I’ve been through it 3 times. Once as a start-up exec, and twice as founder.
The first time, the answer was price. In my first start-up job, we were acquired for $1b with < $10m in revenue. It would have taken so long, with so much risk, to ever get to $1b in value, it’s tough to argue with. Although, looking back, it was still maybe a mistake, as we picked the wrong acquirer.
The second time, the answer was time & risk & dilution. I sold my first start-up for $50m after 12.5m months. That sounds great, but we had to sell 60%+ in the seed round to get it done (tougher times), and we were likely 5 years away from market, with a ton of regulatory and other risk. And we took so much dilution in the first round, the math on 3 more rounds was intimidating. (The VCs were too greedy here. It backfired on them.)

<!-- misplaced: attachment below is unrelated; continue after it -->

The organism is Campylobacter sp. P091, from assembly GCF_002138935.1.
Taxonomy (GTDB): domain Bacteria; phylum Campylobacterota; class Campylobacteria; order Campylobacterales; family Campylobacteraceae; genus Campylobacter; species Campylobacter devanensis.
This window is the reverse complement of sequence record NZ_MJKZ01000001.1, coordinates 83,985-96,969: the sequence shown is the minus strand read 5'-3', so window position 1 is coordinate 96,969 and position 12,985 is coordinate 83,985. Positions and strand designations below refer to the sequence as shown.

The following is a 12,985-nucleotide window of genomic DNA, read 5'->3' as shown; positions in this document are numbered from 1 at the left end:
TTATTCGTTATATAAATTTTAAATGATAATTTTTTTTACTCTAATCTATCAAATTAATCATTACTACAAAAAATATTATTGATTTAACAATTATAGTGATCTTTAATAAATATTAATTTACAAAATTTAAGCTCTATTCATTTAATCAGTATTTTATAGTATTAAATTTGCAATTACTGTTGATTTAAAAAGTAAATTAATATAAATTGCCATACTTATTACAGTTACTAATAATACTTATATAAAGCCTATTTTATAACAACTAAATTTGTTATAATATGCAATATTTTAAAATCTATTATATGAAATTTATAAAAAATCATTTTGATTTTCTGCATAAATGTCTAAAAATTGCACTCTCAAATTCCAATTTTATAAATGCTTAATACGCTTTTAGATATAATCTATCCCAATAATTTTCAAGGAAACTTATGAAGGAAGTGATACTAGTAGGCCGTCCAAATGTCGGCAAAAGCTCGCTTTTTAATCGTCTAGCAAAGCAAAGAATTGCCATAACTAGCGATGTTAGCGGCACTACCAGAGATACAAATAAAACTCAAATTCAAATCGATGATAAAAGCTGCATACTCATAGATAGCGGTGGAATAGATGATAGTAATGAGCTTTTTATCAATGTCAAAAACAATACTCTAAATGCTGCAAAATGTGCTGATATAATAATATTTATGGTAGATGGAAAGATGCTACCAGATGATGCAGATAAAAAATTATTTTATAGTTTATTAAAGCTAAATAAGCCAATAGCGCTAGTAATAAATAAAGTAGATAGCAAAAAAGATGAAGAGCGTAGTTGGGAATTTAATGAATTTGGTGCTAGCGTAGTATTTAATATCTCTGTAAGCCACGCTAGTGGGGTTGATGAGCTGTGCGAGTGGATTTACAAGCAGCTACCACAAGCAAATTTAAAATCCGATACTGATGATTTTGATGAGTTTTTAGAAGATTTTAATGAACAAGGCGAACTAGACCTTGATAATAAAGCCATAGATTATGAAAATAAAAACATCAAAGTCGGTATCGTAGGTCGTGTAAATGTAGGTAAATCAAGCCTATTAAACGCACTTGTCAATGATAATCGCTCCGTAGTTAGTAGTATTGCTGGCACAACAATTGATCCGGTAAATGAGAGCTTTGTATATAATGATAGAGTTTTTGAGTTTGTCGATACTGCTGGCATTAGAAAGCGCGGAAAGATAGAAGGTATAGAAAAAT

The third time, well, most of the team was a bit tired after 5 challenging years. And no one quite saw how big Cloud would be. Not this big. This was the most lucrative time of the 3, but looking back, the team being tired is both the most logical and worst reason to sell. Push on, bring in that extra VP, get the team more help. The team is often the most tired just as things are getting good, or even, getting better.